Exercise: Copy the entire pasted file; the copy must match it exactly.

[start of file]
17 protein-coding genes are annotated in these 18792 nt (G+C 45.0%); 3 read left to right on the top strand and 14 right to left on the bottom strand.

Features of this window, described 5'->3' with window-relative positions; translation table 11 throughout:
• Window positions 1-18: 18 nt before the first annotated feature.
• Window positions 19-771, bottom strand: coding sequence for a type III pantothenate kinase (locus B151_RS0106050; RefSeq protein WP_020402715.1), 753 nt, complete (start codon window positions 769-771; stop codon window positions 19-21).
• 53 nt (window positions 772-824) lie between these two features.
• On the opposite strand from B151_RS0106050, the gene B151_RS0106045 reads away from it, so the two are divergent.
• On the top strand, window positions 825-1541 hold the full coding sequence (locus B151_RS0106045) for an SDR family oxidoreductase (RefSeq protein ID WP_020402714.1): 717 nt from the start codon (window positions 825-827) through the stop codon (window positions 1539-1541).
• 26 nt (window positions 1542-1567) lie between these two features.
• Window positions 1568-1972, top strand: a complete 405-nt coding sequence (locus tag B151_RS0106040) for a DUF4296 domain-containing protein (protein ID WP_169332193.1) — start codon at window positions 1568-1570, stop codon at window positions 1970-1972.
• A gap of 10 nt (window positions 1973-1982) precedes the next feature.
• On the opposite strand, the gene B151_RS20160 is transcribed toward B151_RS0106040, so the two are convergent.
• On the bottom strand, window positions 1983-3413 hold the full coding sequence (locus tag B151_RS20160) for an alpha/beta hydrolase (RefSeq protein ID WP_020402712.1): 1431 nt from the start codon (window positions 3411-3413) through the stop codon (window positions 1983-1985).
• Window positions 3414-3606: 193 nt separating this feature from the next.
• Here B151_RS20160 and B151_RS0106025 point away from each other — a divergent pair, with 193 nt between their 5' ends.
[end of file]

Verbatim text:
17 protein-coding genes are annotated in these 18792 nt (G+C 45.0%); 3 read left to right on the top strand and 14 right to left on the bottom strand.

Features of this window, described 5'->3' with window-relative positions; translation table 11 throughout:
• Window positions 1-18: 18 nt before the first annotated feature.
• Window positions 19-771, bottom strand: coding sequence for a type III pantothenate kinase (locus B151_RS0106050; RefSeq protein WP_020402715.1), 753 nt, complete (start codon window positions 769-771; stop codon window positions 19-21).
• 53 nt (window positions 772-824) lie between these two features.
• On the opposite strand from B151_RS0106050, the gene B151_RS0106045 reads away from it, so the two are divergent.
• On the top strand, window positions 825-1541 hold the full coding sequence (locus B151_RS0106045) for an SDR family oxidoreductase (RefSeq protein ID WP_020402714.1): 717 nt from the start codon (window positions 825-827) through the stop codon (window positions 1539-1541).
• 26 nt (window positions 1542-1567) lie between these two features.
• Window positions 1568-1972, top strand: a complete 405-nt coding sequence (locus tag B151_RS0106040) for a DUF4296 domain-containing protein (protein ID WP_169332193.1) — start codon at window positions 1568-1570, stop codon at window positions 1970-1972.
• A gap of 10 nt (window positions 1973-1982) precedes the next feature.
• On the opposite strand, the gene B151_RS20160 is transcribed toward B151_RS0106040, so the two are convergent.
• On the bottom strand, window positions 1983-3413 hold the full coding sequence (locus tag B151_RS20160) for an alpha/beta hydrolase (RefSeq protein ID WP_020402712.1): 1431 nt from the start codon (window positions 3411-3413) through the stop codon (window positions 1983-1985).
• Window positions 3414-3606: 193 nt separating this feature from the next.
• Here B151_RS20160 and B151_RS0106025 point away from each other — a divergent pair, with 193 nt between their 5' ends.